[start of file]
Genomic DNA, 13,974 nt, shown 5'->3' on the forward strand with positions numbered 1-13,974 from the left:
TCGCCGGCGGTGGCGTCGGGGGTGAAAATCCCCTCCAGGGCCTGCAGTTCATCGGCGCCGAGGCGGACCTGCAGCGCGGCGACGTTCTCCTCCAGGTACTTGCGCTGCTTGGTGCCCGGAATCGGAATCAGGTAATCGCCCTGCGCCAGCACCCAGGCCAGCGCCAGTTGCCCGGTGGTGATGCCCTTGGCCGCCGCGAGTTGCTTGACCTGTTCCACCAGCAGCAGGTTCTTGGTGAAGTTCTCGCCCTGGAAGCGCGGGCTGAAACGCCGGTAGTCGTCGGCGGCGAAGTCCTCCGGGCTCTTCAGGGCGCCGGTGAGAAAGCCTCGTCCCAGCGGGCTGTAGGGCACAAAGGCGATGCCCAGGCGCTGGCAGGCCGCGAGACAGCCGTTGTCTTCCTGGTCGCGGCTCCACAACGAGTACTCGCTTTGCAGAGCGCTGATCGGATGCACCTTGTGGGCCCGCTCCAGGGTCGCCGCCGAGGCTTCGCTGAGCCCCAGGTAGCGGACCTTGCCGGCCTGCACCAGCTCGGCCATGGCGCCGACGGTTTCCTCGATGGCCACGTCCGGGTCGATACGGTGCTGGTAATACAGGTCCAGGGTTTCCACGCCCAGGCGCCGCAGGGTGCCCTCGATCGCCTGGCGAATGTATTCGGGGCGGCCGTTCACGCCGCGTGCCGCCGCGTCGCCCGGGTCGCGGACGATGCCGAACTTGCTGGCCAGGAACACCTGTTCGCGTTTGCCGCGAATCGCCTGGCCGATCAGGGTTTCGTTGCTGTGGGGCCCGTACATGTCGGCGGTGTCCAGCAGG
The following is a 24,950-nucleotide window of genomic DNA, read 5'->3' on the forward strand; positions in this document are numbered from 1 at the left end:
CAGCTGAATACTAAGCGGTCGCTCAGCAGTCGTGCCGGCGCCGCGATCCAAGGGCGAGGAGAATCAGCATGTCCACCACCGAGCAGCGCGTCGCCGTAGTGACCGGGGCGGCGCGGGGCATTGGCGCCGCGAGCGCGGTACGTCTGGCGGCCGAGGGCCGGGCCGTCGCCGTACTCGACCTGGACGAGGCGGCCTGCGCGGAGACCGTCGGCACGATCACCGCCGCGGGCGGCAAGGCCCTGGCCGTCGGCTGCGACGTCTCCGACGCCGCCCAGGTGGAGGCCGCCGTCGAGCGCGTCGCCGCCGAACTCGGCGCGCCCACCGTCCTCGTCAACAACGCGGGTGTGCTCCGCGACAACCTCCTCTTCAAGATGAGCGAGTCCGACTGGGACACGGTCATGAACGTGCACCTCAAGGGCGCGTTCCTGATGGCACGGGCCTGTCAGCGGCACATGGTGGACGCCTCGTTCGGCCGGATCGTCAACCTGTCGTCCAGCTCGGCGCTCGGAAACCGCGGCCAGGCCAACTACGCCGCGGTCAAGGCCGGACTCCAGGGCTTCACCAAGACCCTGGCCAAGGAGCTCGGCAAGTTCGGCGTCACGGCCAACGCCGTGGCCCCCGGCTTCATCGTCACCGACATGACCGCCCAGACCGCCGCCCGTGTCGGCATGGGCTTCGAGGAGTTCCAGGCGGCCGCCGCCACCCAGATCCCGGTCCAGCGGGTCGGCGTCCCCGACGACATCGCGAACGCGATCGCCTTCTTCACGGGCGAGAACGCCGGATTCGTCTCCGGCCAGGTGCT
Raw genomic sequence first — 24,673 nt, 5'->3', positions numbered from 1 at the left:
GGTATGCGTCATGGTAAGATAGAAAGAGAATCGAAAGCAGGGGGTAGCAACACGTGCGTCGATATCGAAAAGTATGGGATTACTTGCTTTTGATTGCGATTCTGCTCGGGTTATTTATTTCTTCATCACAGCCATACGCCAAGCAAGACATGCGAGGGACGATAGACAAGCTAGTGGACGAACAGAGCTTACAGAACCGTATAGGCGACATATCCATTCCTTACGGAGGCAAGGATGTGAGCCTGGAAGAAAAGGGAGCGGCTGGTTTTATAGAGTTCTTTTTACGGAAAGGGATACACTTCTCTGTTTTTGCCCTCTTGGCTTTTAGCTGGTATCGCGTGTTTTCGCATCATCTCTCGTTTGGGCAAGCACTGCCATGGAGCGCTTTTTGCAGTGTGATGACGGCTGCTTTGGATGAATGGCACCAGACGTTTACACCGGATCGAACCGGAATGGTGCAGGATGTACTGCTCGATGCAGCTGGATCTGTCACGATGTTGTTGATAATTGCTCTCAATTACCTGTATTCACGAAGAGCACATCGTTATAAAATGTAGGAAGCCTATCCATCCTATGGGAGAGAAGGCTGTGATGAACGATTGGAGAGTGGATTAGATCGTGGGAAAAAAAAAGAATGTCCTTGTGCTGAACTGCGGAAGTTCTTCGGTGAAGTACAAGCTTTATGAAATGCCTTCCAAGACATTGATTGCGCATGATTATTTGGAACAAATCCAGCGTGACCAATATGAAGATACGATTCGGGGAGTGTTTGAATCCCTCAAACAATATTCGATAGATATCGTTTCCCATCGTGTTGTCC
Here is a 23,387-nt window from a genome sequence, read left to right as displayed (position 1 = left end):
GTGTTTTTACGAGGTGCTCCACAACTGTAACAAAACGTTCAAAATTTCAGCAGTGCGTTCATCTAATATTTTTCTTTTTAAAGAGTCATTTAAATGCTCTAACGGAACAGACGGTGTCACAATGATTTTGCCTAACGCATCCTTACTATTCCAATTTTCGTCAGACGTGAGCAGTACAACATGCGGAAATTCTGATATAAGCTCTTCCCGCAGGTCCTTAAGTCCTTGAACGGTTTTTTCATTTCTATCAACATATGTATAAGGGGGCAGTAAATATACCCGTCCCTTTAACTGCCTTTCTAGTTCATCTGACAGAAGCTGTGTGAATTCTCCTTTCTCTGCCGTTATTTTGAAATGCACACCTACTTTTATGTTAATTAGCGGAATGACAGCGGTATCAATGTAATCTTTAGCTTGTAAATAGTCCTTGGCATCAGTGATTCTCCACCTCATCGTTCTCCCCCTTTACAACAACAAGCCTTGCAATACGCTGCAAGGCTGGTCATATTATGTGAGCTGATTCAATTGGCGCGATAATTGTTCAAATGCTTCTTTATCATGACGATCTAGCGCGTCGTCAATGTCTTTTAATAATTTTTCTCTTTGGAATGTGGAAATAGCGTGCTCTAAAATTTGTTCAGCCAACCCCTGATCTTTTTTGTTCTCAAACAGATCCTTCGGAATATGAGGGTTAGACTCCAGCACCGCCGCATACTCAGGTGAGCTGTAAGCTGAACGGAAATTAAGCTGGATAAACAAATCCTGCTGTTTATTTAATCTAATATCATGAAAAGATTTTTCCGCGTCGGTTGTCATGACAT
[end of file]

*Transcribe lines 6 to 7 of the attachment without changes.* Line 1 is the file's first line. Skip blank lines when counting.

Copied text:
GGTATGCGTCATGGTAAGATAGAAAGAGAATCGAAAGCAGGGGGTAGCAACACGTGCGTCGATATCGAAAAGTATGGGATTACTTGCTTTTGATTGCGATTCTGCTCGGGTTATTTATTTCTTCATCACAGCCATACGCCAAGCAAGACATGCGAGGGACGATAGACAAGCTAGTGGACGAACAGAGCTTACAGAACCGTATAGGCGACATATCCATTCCTTACGGAGGCAAGGATGTGAGCCTGGAAGAAAAGGGAGCGGCTGGTTTTATAGAGTTCTTTTTACGGAAAGGGATACACTTCTCTGTTTTTGCCCTCTTGGCTTTTAGCTGGTATCGCGTGTTTTCGCATCATCTCTCGTTTGGGCAAGCACTGCCATGGAGCGCTTTTTGCAGTGTGATGACGGCTGCTTTGGATGAATGGCACCAGACGTTTACACCGGATCGAACCGGAATGGTGCAGGATGTACTGCTCGATGCAGCTGGATCTGTCACGATGTTGTTGATAATTGCTCTCAATTACCTGTATTCACGAAGAGCACATCGTTATAAAATGTAGGAAGCCTATCCATCCTATGGGAGAGAAGGCTGTGATGAACGATTGGAGAGTGGATTAGATCGTGGGAAAAAAAAAGAATGTCCTTGTGCTGAACTGCGGAAGTTCTTCGGTGAAGTACAAGCTTTATGAAATGCCTTCCAAGACATTGATTGCGCATGATTATTTGGAACAAATCCAGCGTGACCAATATGAAGATACGATTCGGGGAGTGTTTGAATCCCTCAAACAATATTCGATAGATATCGTTTCCCATCGTGTTGTCC
Here is a 23,387-nt window from a genome sequence, read left to right as displayed (position 1 = left end):